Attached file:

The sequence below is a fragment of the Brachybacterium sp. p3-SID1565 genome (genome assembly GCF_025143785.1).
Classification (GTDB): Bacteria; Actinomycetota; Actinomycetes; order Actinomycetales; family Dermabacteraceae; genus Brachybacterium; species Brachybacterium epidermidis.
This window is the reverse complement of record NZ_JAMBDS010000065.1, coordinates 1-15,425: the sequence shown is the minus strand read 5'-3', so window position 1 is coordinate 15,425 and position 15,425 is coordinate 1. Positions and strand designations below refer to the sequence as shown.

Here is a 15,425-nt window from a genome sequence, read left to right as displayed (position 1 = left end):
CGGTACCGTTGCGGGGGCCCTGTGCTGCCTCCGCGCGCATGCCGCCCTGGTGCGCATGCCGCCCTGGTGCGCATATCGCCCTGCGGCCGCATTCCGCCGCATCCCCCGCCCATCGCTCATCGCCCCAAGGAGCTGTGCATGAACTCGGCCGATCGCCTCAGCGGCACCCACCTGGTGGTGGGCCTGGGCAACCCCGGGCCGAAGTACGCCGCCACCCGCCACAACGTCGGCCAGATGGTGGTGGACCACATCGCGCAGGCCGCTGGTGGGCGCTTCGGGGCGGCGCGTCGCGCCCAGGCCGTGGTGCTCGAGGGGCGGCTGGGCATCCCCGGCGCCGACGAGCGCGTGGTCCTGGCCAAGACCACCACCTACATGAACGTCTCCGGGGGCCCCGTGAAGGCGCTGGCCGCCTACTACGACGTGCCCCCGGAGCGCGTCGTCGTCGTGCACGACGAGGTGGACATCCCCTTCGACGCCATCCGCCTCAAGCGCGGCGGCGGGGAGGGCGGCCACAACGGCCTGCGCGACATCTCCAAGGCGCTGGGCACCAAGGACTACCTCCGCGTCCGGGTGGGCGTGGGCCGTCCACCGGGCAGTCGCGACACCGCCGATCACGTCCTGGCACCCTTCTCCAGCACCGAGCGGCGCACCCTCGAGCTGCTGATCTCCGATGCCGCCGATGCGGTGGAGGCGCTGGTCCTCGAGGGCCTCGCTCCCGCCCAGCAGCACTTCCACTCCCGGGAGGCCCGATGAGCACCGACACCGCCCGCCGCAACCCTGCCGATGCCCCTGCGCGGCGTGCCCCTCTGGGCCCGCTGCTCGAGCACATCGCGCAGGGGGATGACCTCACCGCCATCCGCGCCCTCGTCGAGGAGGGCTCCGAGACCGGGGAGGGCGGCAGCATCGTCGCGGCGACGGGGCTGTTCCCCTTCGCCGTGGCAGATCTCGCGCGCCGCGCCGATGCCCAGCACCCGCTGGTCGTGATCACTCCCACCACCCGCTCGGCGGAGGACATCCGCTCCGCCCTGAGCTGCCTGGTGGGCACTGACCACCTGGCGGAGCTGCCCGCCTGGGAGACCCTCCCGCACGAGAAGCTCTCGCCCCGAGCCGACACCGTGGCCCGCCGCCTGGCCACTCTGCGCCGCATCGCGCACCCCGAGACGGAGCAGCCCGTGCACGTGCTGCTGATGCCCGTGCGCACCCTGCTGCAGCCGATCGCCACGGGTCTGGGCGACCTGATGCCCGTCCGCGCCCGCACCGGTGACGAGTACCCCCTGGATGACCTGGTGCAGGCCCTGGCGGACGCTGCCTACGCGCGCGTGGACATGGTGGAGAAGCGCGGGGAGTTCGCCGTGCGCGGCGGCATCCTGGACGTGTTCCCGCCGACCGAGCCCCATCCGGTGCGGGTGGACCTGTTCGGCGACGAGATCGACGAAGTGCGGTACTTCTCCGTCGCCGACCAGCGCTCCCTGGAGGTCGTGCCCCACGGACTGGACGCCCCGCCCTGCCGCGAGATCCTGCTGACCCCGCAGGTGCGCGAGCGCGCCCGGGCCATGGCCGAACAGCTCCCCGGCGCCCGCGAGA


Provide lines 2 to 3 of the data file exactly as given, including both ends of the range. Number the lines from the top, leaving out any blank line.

Classification (GTDB): Bacteria; Actinomycetota; Actinomycetes; order Actinomycetales; family Dermabacteraceae; genus Brachybacterium; species Brachybacterium epidermidis.
This window is the reverse complement of record NZ_JAMBDS010000065.1, coordinates 1-15,425: the sequence shown is the minus strand read 5'-3', so window position 1 is coordinate 15,425 and position 15,425 is coordinate 1. Positions and strand designations below refer to the sequence as shown.